House leaders had intended to hold a first-round vote on the measure Monday, but it was delayed because of the large number of Democrats who spoke against the bill.  Joe Aull (D, Marshall) used former Missouri Congressman Ike Skelton (D) as an example of how he says some elderly citizens could be disenfranchised by the bill.  Aull says Skelton attempted to get a photo ID for himself after the 2006 voter ID law was passed, but he was turned down.

(Marshall Griffin/St. Louis Public Radio)

Legislation that would require Missouri voters to show photo identification at the polls has passed a State House committee.

Voters who don’t have a photo ID would be required to use provisional ballots, which would be counted once their identities are correctly verified.  It passed 7 to 3 on a straight party line vote, with every Republican on the House Elections Committee voting “yes” and every Democrat voting “no.”  The sponsor, House Speaker Pro-tem Shane Schoeller (R, Willard), says the bill shouldn’t be divisive.

(via Friends of Shane Schoeller)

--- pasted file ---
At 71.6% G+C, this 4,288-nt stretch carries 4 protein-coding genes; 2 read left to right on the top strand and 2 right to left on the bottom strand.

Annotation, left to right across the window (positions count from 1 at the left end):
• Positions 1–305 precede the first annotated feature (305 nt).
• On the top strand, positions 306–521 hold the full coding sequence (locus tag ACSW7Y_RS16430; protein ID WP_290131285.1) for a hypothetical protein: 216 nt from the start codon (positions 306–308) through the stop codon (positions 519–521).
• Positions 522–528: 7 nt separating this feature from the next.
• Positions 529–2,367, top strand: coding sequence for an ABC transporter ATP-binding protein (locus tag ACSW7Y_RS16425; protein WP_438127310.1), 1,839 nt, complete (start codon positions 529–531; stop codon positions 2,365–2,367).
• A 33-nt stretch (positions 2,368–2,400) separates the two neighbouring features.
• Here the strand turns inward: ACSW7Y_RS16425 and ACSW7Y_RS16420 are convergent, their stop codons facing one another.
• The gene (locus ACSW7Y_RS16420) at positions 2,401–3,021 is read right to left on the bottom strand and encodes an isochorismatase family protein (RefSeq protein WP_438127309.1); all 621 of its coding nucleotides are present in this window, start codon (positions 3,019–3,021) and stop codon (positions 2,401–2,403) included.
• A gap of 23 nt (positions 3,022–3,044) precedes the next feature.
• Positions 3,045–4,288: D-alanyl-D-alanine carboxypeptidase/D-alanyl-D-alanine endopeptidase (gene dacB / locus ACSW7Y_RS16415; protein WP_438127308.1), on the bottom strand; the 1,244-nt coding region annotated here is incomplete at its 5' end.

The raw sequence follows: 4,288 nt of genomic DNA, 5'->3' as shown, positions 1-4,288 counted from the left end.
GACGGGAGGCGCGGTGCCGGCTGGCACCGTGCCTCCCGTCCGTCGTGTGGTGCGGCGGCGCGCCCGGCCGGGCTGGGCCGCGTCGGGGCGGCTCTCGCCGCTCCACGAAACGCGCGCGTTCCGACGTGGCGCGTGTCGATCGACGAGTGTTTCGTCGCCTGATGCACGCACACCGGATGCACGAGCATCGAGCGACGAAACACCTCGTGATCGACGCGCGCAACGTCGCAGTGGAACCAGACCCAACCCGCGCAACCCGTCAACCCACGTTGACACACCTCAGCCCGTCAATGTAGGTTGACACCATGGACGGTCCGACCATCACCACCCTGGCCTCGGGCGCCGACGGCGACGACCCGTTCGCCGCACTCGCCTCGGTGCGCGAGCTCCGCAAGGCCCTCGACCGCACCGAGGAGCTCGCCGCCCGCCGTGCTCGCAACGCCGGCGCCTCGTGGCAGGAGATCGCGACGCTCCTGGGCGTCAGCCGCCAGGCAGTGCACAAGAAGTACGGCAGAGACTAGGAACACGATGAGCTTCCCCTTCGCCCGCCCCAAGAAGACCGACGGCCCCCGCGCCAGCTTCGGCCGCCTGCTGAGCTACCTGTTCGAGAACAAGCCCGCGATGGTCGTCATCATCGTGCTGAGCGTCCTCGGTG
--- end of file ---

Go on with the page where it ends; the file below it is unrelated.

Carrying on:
The Speaker Pro-tem of the Missouri House, Shane Schoeller (R, Willard), says he’s going to sponsor a package of election-related bills during next year’s legislative session.

It will include a bill requiring that voter-approved laws cannot be overturned by a simple majority vote by lawmakers.

Take, for example, the state minimum wage hike, which 76 percent of Missouri voters approved five years ago.  Schoeller says under his bill, that law could only be overturned if more than 76 percent of House and Senate members voted to do so.

(via Flickr/jimbowen0306)

A lawsuit is seeking to strike down a proposed constitutional amendment allowing a photo identification mandate for Missouri voters.

The measure passed the Missouri General Assembly this session and is scheduled to go before voters in November 2012.

It would ask voters to amend the state Constitution and allow lawmakers to enact early voting laws and photo ID requirements.

(UPI/Bill Greenblatt)

Missouri Governor Jay Nixon (D) vetoed Senate Bill 3 today, "which would have established requirements for advance voting and voter photo identification for elections," according to Nixon's website.

(UPI/Bill Greenblatt)